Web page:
Keo as a junior puppy at a dog show, wondering why we are up so early.
I have been part of the dog fancy for over 30 years. My first husband bought me a dog to ‘keep me company’ (in hindsight, that was the beginning of the end). I bought a golden retriever. She was wonderful. I decided to obedience train her and had an instructor who said, “You have a great working dog. Have you considered competing with her?”
Well…that’s all it took. I started obedience, tracking, and rally obedience with her. I then got another golden who was show quality and got into conformation. After goldens, I got into flat-coated retrievers for 22 years. I love that breed, and bred three litters under my own kennel name. I had the #1 flat-coat in Canada in 1999. I think of that dog everyday. He was amazing. I only wish I’d known then what I know now – he and I would have gone even farther.
Fast forward 20 years, and a couple of breeds later, and here I am with Keo. He is my fourth rottweiler. I got into rotties because a very good friend had one I absolutely loved. I told her, “If Ben ever sires a litter, I want a son.” Well, Ben only had one litter and it was all daughters. I was fortunate to get a Ben grandson, Kona.
After having flat-coats, who are an active, inquisitive, extremely intelligent breed – I had a dog whose entire life attitude could be summed up as “meh”. Kona never got too excited about anything. He was a wonderful dog. He helped a few friends get over their fear of rotties because he was so easy-going. He wasn’t the greatest show dog because he just didn’t care. He did it because he loved me, not because he loved showing. He became obsessed with staring at shadows, and would sit through entire movies if animals were involved. Any time anyone pulled out an iPhone or iPad, he’d bump their arms because he wanted YouTube videos of puppies and/or babies.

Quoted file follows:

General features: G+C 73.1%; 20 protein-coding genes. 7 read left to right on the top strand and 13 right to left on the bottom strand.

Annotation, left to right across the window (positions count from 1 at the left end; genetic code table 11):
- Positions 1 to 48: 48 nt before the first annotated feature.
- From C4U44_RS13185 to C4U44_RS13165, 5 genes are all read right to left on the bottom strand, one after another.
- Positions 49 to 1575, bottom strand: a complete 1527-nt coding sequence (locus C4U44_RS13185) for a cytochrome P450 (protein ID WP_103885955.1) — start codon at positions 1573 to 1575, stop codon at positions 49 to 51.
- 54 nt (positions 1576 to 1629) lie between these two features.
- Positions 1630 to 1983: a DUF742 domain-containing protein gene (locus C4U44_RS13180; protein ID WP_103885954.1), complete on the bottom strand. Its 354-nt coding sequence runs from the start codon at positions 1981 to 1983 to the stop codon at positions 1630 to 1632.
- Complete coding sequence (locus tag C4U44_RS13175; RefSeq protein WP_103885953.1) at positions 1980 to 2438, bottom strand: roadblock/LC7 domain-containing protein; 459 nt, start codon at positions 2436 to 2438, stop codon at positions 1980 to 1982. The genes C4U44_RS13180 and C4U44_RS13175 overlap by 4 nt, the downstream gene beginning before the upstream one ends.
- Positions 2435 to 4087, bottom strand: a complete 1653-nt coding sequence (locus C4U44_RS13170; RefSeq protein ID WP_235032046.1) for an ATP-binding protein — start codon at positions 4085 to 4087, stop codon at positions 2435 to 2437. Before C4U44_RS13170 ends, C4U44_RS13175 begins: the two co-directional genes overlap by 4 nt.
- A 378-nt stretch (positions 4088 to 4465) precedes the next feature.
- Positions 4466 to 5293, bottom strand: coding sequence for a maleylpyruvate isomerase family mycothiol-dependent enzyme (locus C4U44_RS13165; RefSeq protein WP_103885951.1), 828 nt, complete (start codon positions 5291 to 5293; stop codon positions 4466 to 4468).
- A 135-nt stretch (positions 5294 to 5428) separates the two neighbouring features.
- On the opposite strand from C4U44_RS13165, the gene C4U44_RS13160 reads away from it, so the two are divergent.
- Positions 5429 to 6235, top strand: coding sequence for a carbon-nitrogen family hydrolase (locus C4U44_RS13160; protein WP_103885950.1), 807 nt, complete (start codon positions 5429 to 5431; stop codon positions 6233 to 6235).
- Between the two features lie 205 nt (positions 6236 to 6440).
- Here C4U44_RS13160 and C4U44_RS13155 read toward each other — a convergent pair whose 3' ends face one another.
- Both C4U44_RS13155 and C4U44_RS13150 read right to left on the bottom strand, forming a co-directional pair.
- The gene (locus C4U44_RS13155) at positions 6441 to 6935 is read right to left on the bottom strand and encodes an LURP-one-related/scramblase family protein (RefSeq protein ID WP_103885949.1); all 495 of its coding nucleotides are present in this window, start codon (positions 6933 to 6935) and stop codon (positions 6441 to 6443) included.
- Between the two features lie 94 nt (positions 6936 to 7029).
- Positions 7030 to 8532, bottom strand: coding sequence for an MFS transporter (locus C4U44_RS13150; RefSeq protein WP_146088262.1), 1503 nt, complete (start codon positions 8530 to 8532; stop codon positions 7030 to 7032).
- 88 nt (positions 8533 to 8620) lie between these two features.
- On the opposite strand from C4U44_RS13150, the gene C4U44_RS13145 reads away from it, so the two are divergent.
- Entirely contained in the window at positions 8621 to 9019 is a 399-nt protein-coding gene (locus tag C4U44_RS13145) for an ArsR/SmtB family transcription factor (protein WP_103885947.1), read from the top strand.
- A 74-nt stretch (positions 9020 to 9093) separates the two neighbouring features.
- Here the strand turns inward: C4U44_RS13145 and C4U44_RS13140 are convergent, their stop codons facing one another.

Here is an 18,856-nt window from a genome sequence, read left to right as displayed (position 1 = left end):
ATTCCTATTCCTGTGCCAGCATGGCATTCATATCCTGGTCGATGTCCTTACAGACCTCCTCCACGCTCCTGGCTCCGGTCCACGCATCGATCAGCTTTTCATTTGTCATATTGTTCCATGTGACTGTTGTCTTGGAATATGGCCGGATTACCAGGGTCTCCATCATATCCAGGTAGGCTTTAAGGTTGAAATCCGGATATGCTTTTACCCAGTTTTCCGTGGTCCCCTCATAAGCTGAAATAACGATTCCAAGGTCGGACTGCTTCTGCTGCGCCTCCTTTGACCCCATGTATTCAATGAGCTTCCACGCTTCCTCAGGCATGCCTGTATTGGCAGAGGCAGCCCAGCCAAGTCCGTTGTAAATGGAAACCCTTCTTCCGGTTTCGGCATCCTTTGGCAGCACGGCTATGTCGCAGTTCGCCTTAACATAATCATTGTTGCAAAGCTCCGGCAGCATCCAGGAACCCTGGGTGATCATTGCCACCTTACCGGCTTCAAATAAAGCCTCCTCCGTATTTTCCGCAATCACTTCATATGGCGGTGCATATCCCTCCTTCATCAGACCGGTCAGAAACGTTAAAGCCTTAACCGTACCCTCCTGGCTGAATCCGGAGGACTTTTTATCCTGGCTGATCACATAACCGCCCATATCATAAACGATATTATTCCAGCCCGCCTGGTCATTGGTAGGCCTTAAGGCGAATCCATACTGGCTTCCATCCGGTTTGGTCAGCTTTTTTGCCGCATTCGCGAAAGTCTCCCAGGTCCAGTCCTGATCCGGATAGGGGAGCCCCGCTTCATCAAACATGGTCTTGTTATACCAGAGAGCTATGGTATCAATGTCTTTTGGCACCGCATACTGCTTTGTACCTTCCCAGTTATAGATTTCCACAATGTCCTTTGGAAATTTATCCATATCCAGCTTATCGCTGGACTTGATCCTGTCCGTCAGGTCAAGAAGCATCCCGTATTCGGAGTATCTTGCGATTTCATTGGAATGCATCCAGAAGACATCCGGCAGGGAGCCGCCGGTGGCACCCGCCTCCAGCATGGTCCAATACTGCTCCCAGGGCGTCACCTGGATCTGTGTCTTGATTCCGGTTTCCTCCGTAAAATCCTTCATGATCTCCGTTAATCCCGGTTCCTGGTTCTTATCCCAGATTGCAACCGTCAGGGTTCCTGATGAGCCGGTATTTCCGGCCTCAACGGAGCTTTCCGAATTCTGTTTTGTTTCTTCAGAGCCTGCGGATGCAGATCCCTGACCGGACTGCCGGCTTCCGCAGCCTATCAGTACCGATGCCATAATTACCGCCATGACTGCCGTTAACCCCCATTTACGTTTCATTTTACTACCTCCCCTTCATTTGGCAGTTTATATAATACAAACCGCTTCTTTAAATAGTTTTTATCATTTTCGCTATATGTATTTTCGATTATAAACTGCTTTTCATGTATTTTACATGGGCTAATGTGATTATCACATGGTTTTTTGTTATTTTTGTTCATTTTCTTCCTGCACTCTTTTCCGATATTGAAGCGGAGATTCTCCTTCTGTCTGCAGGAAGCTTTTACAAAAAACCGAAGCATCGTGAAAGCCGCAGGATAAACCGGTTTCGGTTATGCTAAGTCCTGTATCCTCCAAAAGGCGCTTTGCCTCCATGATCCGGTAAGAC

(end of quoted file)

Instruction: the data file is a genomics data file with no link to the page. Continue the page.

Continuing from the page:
Makani and Quinn were two other rotties who have shared a life with me. Now, I have Keo.
Keo has a flat-coat intelligence in a rottie body. He is smart, inquisitive, self-amusing, and absolutely loves everyone he meets, especially children. He’s not always an easy dog to live with because he likes to entertain himself, but I love that in a dog. He keeps me entertained.
Keo loves to show. He gets in the show ring and he demands the judge look at him. He’s got “presence”. When I bought him, I knew he’d be my last show dog. I started my show career with a great dog in Riker, and I wanted to end it with Keo.
Imagine my disappointment when, at the age of 2, I get his health clearances done and find he has degenerative joint disease in his elbows. He shouldn’t be used for breeding. So, I had him neutered.
COVID put an end to his show career in 2020. He only needed 3 more points to become a Canadian champion. There was no reason to get the title if he can’t be bred.
I was SO worried he would not adapt to condo living. I’d contacted his breeders and asked them to start finding a home for him. Then, I found this place that allows large dogs. My unit has a walking path behind it. I was concerned he’d bark at everyone and everything on the path. I’d bought a special training collar to use in case it was needed.
Nope. He has adjusted just fine. Sure, he barks at a few – maybe one out of every dozen. There is something about some dogs he just doesn’t like. Fair enough. For the most part, he likes to sit on the backyard deck and watch the world go by.
I’m so happy he’s doing well. I love this dog. It’d break my heart to rehome him, but I’d do what was best for him. Turns out, staying with me is best. He and I have been, and will always be, “Team Keo”. He may no longer be a conformation dog, but we can still compete in obedience, tracking, scent trials, and so much more. With COVID still rampant in my area, we will start with Trick Dog titles we can work on at home.
Just as Riker and I ended up on our own so many years ago, here I am with Keo. It’s just him and me. I wouldn’t have it any other way.